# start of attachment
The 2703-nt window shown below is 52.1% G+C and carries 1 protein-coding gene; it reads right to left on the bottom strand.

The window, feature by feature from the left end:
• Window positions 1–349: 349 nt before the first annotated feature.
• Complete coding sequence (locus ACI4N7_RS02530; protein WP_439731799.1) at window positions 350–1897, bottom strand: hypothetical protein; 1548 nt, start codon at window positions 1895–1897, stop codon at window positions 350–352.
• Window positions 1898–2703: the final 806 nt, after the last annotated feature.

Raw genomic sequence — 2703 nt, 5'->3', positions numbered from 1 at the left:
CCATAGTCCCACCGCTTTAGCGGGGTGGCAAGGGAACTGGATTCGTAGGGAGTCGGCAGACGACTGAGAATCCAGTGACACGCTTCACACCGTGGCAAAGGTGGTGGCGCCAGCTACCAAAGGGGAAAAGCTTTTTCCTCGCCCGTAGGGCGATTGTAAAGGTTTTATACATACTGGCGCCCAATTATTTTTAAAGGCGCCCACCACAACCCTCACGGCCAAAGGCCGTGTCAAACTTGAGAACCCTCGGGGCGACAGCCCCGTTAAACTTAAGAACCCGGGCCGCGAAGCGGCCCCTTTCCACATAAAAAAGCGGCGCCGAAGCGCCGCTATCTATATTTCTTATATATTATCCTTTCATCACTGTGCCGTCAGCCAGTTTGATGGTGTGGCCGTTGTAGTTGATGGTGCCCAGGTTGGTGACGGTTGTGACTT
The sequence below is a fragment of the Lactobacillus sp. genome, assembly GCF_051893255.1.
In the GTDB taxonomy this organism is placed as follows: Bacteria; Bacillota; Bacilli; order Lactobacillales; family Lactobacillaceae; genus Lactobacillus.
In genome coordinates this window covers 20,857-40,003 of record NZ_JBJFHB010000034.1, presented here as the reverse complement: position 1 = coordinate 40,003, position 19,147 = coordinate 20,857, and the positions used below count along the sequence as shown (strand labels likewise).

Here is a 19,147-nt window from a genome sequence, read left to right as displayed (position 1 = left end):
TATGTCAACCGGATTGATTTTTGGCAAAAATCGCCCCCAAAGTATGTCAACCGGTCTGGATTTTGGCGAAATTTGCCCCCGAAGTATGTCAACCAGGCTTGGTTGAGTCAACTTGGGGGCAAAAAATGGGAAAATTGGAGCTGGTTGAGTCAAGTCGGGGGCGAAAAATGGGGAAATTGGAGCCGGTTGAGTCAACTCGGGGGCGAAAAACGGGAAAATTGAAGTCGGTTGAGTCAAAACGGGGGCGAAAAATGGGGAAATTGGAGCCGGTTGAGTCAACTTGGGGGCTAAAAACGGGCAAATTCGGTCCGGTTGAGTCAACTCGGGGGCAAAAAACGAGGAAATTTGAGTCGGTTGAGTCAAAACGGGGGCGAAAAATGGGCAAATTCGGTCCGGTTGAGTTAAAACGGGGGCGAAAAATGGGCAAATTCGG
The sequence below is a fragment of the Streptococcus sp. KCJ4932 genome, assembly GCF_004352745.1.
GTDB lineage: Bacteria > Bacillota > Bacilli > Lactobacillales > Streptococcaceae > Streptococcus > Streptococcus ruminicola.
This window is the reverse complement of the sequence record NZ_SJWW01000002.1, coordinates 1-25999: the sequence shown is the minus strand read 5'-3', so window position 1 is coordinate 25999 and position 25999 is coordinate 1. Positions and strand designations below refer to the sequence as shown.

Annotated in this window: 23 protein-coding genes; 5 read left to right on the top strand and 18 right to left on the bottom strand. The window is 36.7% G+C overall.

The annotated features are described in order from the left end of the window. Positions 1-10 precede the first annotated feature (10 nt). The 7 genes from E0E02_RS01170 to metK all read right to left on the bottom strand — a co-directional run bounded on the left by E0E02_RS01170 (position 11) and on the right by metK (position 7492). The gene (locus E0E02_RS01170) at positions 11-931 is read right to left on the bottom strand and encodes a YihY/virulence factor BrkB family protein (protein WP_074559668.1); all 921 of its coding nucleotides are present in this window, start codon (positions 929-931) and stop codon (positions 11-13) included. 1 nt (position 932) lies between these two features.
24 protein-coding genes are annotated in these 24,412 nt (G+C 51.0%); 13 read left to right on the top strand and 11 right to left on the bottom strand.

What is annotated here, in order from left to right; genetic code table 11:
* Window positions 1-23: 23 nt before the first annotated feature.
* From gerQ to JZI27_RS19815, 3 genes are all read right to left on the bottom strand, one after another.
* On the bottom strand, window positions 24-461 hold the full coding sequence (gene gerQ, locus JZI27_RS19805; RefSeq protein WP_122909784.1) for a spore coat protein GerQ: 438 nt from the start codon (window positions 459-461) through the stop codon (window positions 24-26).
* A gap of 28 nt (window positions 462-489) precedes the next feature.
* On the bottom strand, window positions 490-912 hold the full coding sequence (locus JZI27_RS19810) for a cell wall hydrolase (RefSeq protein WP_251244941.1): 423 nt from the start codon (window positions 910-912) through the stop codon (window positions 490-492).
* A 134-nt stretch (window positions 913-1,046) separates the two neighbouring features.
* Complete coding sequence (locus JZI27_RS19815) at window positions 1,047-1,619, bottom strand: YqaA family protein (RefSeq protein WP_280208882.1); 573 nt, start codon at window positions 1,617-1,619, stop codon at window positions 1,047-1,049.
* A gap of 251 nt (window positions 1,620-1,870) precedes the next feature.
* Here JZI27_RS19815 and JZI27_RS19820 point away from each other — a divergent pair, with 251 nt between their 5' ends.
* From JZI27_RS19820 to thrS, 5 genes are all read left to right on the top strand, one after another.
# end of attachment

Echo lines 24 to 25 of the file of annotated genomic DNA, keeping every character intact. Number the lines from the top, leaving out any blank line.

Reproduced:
* On the bottom strand, window positions 490-912 hold the full coding sequence (locus JZI27_RS19810) for a cell wall hydrolase (RefSeq protein WP_251244941.1): 423 nt from the start codon (window positions 910-912) through the stop codon (window positions 490-492).
* A 134-nt stretch (window positions 913-1,046) separates the two neighbouring features.